Only a few weeks before Parliament rose last Session the Black and Tans burned down a large portion of Cork. We demanded an inquiry into that destruction of one of the most beautiful parts of one of the most beautiful cities in Europe. May I point out to Unionist Members opposite it was not merely Nationalist property that was destroyed in Cork. Out of £3,000,000 worth destroyed by Government agents, £2,500,000 belonged to Protestant and Unionist business men who had flourished and grown rich and prosperous out of the support they received from Catholics. We invited the Government to appoint a Committee to inquire into this whole matter. They would not do it. They offered to appoint a military tribunal. They did that, with General Strickland as the chairman. They told us before Parliament rose that they would give us the Report of the tribunal. The Chief Secretary, in fact, said: I hope it will be possible to give the House the result of this Report before it rises next week. Subsequently the Attorney-General declared that obviously that was the right thing to do—I mean to give the Report to the House of Commons. The invitation to let us have this Report was given on the 6th December, two months and two weeks after that the Government never even refer to it. It is common knowledge that the, Strickland Report declared that uniformed officers of the Crown—representatives of your Imperial greatness and Imperial order, went out one peaceful night after midnight, when the citizens had been hunted into their homes under Curfew, and carrying torches and petrol set fire to the property of Unionist gentlemen in the city. Yet when we ask for the Report of the Committee that inquired into those deeds there is absolute silence on that Bench, and not a single word in response to the appeal we have made. Is it any wonder that one half of Ireland is fighting the British Empire and the other half is cursing it—for that is what the Unionist shopkeepers and owners of property in Ireland are doing as the result of these things which are going on?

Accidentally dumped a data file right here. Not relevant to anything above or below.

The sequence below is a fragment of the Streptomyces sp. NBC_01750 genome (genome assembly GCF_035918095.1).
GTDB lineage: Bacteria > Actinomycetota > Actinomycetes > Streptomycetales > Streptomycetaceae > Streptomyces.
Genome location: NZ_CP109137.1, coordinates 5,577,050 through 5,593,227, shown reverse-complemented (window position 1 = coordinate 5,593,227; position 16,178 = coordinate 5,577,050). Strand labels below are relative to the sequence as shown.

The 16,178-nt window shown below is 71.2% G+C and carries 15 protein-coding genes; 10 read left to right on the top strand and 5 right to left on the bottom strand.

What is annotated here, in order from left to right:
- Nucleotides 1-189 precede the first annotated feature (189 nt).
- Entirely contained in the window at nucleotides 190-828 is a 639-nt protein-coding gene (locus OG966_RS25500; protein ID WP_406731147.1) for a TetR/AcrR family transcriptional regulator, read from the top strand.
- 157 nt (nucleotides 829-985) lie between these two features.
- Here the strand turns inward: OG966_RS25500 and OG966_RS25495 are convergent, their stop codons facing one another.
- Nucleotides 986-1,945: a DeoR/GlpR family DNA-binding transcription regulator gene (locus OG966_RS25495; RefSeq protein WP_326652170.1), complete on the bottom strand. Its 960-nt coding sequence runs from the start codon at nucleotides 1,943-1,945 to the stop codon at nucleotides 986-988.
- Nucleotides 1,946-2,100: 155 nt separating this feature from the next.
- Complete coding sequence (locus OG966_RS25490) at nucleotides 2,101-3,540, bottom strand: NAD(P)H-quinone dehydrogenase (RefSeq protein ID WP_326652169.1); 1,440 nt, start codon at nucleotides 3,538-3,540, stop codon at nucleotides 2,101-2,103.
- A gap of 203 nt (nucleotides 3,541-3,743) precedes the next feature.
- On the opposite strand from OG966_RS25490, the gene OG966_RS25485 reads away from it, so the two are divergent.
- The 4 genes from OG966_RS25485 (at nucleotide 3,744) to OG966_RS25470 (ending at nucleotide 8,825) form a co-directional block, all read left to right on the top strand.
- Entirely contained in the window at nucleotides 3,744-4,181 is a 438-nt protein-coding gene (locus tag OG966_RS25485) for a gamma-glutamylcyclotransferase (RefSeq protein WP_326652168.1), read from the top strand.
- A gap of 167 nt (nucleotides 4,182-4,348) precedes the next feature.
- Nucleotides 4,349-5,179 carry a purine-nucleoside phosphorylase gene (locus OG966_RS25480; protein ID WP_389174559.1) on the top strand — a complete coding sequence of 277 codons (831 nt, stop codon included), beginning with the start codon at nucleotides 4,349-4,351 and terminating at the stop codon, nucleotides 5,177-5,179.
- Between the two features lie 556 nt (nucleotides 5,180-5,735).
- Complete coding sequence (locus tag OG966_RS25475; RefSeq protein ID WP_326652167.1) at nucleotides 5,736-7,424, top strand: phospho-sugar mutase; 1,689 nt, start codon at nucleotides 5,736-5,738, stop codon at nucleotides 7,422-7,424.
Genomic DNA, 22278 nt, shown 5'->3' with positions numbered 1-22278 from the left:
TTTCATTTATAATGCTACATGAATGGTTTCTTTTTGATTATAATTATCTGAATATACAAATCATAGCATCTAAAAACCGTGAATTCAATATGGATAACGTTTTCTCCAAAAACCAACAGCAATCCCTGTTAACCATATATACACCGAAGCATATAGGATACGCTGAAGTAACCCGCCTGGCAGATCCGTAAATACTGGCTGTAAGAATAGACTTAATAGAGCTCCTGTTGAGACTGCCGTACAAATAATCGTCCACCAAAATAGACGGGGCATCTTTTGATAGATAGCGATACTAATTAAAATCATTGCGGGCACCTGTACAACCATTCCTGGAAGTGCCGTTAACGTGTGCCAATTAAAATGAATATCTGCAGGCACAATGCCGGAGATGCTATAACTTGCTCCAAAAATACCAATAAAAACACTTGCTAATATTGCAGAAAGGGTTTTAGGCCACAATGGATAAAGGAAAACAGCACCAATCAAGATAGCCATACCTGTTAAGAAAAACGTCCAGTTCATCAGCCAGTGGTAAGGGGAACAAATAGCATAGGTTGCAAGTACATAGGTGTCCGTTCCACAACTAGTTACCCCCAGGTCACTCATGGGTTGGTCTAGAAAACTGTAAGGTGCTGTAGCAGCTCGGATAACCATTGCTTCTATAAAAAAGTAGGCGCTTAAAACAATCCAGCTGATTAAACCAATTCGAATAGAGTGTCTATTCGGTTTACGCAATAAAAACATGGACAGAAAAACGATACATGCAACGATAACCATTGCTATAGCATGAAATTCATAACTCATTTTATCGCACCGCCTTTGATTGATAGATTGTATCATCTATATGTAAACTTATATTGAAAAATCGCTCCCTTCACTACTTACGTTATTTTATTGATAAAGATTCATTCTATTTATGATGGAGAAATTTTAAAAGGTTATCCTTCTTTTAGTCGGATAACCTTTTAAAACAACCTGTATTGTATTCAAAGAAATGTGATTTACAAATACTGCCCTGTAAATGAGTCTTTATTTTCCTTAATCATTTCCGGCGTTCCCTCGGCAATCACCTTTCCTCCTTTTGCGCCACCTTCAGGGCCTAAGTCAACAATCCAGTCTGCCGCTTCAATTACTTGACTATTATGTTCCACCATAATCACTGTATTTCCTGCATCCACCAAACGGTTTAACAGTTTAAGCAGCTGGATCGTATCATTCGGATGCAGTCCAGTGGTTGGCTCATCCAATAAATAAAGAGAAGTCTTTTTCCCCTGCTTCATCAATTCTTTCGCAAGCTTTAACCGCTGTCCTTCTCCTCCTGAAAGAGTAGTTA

This Government is treating Parliament and the privileges of private Members with the most absolute contempt. Just look at the Treasury Bench. My hon. Friend the Member for Wood Green (Mr. G. Locker-Lampson) does not usually engage in picturesque photographic scenes of the House, but he said just now, "Look at their countenances." There was not a countenance on the Bench when he said it. The magnificent figure, and the cheerful features of the Minister for Transport appeared once or twice here and there flitting about—a genuine Minister of Transport. My hon. Friend said, "Look at their countenances," when there was not a single person on the Bench, with the exception of an Under-Secretary for the Treasury. Why were they not there? Why had they all fled? Why had the army of paid Members of Parliament, doubly paid Members—for I believe there are about a hundred of them who are directly or indirectly under a financial obligation to the Government—why had they all fled and why are we the victims of this conspiracy, we private Members who sit here compelled to watch our privileges being executed while the executioners leave the guillotine in the genial hands of the right hon. Gentleman who represents the Treasury. One privilege after another goes. They are all disappearing, and it is no high-flavoured statement Labour Members are making when they declare that Parliament is losing caste in the country. It is losing caste in this country. Sinn Fein in Ireland sprang from a disbelief in the capacity of this Parliament either to attend to Irish interests or to give a sympathetic ear to the claims which Ireland has made. That was their irresistible impeachment of the constitutional party—that Parliament would not hearken to the voice of Ireland, and that you refused to listen to her demands. The same thing will occur here in England. There is a good deal of that mentality in this country. There are countless men in England who believe that this Parliament is merely a symposium for profiteers, and that the Government Bench is merely a comfortable seat for Cabinet Ministers. The Labour party, when they say that the faith of the nation is being lost in Parliament, are not exaggerating in the least. The direct actionists, the men who are casting contempt upon Parliamentary institutions, who declare it to be a humbug, a fraud and a sham, are getting their justification, and getting it in this very House. I regret profoundly that, either in Ireland or in England, that mentality should have, sprung up. I believe that the whole safety of the State and the welfare of the people rests upon Parliamentary institutions. I believe that Parliamentary institutions will never disappear unless they are destroyed by the men who should be their finest and best defenders. This confiscation of Members' privileges, this refusal to do justice to the claims put forward by private Members of this House—these are the weapons that will be used against the House of Commons and similar institutions. Therefore I enter my protest against this further attempt to take away from private Members the privileges that they enjoy, and I say to the House that it is only another of the many contributions which this Government has made to the destruction of the peoples' faith in Parliament.